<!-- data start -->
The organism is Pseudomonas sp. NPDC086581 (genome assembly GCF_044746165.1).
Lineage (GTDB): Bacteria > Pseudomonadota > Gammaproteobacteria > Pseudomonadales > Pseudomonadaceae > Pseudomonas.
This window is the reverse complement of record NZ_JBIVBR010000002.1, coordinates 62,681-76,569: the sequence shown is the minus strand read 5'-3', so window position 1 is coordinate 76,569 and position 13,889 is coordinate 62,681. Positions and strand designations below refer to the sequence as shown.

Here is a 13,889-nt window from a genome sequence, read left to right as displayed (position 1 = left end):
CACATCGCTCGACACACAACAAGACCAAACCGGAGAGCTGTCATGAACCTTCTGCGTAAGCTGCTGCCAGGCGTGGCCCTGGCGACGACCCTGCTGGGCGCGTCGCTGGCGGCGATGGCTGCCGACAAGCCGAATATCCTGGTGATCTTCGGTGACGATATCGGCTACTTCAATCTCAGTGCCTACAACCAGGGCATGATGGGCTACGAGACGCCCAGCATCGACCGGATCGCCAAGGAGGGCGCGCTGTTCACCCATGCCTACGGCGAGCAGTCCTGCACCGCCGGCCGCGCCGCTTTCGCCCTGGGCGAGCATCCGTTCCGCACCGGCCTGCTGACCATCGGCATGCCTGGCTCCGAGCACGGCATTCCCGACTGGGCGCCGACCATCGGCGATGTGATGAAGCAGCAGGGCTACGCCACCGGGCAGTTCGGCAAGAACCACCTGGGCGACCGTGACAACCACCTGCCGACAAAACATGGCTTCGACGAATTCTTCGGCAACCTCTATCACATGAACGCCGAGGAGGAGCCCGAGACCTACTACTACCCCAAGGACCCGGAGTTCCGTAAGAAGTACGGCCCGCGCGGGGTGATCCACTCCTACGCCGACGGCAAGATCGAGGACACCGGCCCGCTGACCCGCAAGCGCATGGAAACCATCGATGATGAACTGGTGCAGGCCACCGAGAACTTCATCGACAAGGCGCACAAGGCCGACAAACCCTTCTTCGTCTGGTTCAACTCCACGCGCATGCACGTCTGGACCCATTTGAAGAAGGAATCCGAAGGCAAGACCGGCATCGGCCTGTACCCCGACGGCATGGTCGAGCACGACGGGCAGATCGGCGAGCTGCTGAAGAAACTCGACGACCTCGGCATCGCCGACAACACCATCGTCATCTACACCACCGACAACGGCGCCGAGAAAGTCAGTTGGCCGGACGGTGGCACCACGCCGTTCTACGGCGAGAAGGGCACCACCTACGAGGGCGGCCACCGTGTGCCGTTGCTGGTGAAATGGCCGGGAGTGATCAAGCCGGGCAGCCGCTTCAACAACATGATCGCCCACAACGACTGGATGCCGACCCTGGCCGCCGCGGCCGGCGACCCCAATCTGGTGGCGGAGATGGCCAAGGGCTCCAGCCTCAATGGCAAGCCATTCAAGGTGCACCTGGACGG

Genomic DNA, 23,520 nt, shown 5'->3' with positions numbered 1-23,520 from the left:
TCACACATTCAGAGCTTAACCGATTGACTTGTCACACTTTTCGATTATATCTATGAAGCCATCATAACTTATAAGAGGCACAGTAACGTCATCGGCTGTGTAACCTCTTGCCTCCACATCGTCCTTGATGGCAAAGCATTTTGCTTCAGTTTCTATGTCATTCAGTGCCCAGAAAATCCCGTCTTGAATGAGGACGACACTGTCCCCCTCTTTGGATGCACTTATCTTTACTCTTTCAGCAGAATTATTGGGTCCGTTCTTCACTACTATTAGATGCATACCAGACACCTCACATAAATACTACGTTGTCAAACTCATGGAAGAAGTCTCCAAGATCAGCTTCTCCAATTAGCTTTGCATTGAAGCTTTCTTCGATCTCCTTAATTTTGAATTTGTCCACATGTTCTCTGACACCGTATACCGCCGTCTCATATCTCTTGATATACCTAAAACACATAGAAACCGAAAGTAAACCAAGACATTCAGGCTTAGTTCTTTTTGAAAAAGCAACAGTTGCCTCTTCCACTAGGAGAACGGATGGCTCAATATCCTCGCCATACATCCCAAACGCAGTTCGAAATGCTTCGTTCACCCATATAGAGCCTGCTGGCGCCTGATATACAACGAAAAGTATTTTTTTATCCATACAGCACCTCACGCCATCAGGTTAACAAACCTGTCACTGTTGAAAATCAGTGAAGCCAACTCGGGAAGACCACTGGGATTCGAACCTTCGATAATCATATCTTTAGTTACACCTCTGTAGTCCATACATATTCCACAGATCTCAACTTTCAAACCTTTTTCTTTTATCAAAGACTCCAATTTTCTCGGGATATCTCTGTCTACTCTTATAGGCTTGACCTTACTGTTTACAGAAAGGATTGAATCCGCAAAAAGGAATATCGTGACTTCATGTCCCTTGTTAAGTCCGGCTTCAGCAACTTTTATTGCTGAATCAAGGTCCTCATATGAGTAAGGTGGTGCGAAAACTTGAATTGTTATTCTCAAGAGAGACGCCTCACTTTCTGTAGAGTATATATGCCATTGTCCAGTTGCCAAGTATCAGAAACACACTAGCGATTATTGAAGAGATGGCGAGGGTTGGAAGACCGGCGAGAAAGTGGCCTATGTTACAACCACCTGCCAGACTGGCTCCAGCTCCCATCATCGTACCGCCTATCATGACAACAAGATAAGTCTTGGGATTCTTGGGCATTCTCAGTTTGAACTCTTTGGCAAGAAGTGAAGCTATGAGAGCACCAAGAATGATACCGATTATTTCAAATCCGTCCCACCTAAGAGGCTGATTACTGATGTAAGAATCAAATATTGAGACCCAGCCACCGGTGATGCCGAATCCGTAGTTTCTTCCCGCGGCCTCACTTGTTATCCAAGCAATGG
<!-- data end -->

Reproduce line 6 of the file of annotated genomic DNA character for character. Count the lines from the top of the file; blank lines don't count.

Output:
Genomic DNA, 23,520 nt, shown 5'->3' with positions numbered 1-23,520 from the left: